Jul
26
2008

Cranberry juice for urinary tract infections

Cranberry juice for urinary tract infections
Cranberry juice for urinary tract infectionsCourtesy Nico Punkt

Cranberry juice for bladder infections

About 40 years ago when my sister had a bladder infection, my dad had her drink cranberry juice. This folk cure for bladder infections has been around for generations, but now scientists claim to understand why.

A new study by researchers at Worcester Polytechnic Institute (WPI) reveals that the juice changes the thermodynamic properties of bacteria in the urinary tract, creating an energy barrier that prevents the microorganisms from getting close enough to latch onto cells and initiate an infection. Physorg.com.

Cranberry juice leaves "good" gut bacteria alone

Lead WPI researcher Teri Camesano said that "cranberry juice targets the right bacteria—those that cause disease—but has no effect on non-pathogenic organisms, suggesting that cranberry juice will not disrupt bacteria that are part of the normal flora in the gut," Camesano also cautioned that the effect is transitory so to be protected one needs to drink cranberry juice daily.

Sugar-free cranberry juice works, too

Thankfully, her lab has shown that the effects of regular cranberry juice cocktail and diet (sugar-free) cranberry juice are identical. "That's good news for people who do not like to consume a lot of sugary juice," she says.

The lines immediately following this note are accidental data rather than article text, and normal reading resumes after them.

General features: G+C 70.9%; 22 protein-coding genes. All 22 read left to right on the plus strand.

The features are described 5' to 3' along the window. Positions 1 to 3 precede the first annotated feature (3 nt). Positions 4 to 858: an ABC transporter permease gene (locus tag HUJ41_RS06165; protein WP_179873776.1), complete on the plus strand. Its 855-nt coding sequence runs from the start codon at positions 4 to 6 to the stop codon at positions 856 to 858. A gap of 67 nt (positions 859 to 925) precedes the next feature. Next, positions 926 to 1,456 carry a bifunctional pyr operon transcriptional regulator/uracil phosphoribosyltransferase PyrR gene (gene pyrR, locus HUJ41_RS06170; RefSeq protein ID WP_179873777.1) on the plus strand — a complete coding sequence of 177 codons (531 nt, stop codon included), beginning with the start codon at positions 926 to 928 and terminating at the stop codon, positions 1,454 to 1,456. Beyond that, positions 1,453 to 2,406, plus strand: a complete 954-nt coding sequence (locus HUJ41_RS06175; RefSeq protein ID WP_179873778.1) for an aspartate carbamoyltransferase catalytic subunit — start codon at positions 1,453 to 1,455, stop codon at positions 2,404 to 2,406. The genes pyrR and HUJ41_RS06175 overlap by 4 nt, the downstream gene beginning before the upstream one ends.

Your Comments, Thoughts, Questions, Ideas

Anonymous's picture
Anonymous says:

There are widely available supplements that contain the equivalent of several glasses of cranberry juices in simple pill format so you can skip the juice altogether.

posted on Mon, 07/28/2008 - 11:16am
ARTiFactor's picture
ARTiFactor says:

I would like see a reference to research that verifies the effectiveness such supplements. Testimonials and marketing hype are effective at selling the goods, but validly designed research, peer reviewed by professionals, is my preference.

posted on Mon, 07/28/2008 - 12:57pm
Anonymous's picture
Anonymous says:

I would have to agree with you on the need for peer reviewed research on said supplements. Unfortunately laws were passed during the Clinton administration that make it quite easy to sell anything under the "supplement" label. Having said that, I still have found the cranberry supplement to be quite useful. It makes no claims save that it contains cranberry in powdered format sans the sugar present in many juices--this way I can protect my insides and not worry about rotting teeth.

posted on Tue, 07/29/2008 - 12:37pm

Post new comment

The content of this field is kept private and will not be shown publicly.
  • Allowed HTML tags: <a> <h3> <h4> <em> <i> <strong> <b> <span> <ul> <ol> <li> <blockquote> <object> <embed> <param> <sub> <sup>
  • Lines and paragraphs break automatically.
  • You may embed videos from the following providers vimeo, youtube. Just add the video URL to your textarea in the place where you would like the video to appear, i.e. http://www.youtube.com/watch?v=pw0jmvdh.
  • Web page addresses and e-mail addresses turn into links automatically.
  • Images can be added to this post.

More information about formatting options